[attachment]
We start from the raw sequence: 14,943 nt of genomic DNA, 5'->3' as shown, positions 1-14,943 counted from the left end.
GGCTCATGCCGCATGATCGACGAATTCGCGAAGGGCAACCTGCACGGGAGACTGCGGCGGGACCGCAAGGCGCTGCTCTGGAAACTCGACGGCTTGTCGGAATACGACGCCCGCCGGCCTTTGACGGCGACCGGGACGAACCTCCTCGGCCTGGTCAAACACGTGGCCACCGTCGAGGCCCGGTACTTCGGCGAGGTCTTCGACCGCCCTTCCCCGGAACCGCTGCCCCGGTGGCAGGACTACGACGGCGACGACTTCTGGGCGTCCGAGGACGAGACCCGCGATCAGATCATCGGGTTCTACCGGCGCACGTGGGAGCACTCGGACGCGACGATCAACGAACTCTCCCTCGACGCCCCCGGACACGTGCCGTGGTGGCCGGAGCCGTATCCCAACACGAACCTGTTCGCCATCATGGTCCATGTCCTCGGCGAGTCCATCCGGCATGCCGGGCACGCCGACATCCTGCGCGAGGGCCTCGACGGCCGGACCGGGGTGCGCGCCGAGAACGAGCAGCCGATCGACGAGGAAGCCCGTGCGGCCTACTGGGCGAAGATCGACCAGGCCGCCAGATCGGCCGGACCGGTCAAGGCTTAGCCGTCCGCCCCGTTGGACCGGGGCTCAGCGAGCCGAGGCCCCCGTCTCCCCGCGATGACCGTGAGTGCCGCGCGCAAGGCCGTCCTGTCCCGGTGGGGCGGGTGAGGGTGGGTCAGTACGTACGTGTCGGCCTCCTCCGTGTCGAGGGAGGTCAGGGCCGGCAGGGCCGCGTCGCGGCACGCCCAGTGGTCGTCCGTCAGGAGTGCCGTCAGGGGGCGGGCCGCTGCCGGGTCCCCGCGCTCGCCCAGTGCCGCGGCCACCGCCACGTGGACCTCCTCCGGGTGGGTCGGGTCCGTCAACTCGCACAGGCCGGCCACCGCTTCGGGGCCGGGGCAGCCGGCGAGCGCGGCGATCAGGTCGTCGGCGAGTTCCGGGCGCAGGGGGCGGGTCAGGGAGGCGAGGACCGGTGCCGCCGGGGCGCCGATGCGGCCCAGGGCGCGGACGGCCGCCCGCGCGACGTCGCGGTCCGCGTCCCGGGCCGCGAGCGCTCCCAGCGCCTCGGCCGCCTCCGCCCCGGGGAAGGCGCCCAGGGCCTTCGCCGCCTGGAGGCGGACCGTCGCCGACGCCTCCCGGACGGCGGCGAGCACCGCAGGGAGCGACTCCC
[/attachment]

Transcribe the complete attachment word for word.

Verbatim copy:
We start from the raw sequence: 14,943 nt of genomic DNA, 5'->3' as shown, positions 1-14,943 counted from the left end.
GGCTCATGCCGCATGATCGACGAATTCGCGAAGGGCAACCTGCACGGGAGACTGCGGCGGGACCGCAAGGCGCTGCTCTGGAAACTCGACGGCTTGTCGGAATACGACGCCCGCCGGCCTTTGACGGCGACCGGGACGAACCTCCTCGGCCTGGTCAAACACGTGGCCACCGTCGAGGCCCGGTACTTCGGCGAGGTCTTCGACCGCCCTTCCCCGGAACCGCTGCCCCGGTGGCAGGACTACGACGGCGACGACTTCTGGGCGTCCGAGGACGAGACCCGCGATCAGATCATCGGGTTCTACCGGCGCACGTGGGAGCACTCGGACGCGACGATCAACGAACTCTCCCTCGACGCCCCCGGACACGTGCCGTGGTGGCCGGAGCCGTATCCCAACACGAACCTGTTCGCCATCATGGTCCATGTCCTCGGCGAGTCCATCCGGCATGCCGGGCACGCCGACATCCTGCGCGAGGGCCTCGACGGCCGGACCGGGGTGCGCGCCGAGAACGAGCAGCCGATCGACGAGGAAGCCCGTGCGGCCTACTGGGCGAAGATCGACCAGGCCGCCAGATCGGCCGGACCGGTCAAGGCTTAGCCGTCCGCCCCGTTGGACCGGGGCTCAGCGAGCCGAGGCCCCCGTCTCCCCGCGATGACCGTGAGTGCCGCGCGCAAGGCCGTCCTGTCCCGGTGGGGCGGGTGAGGGTGGGTCAGTACGTACGTGTCGGCCTCCTCCGTGTCGAGGGAGGTCAGGGCCGGCAGGGCCGCGTCGCGGCACGCCCAGTGGTCGTCCGTCAGGAGTGCCGTCAGGGGGCGGGCCGCTGCCGGGTCCCCGCGCTCGCCCAGTGCCGCGGCCACCGCCACGTGGACCTCCTCCGGGTGGGTCGGGTCCGTCAACTCGCACAGGCCGGCCACCGCTTCGGGGCCGGGGCAGCCGGCGAGCGCGGCGATCAGGTCGTCGGCGAGTTCCGGGCGCAGGGGGCGGGTCAGGGAGGCGAGGACCGGTGCCGCCGGGGCGCCGATGCGGCCCAGGGCGCGGACGGCCGCCCGCGCGACGTCGCGGTCCGCGTCCCGGGCCGCGAGCGCTCCCAGCGCCTCGGCCGCCTCCGCCCCGGGGAAGGCGCCCAGGGCCTTCGCCGCCTGGAGGCGGACCGTCGCCGACGCCTCCCGGACGGCGGCGAGCACCGCAGGGAGCGACTCCC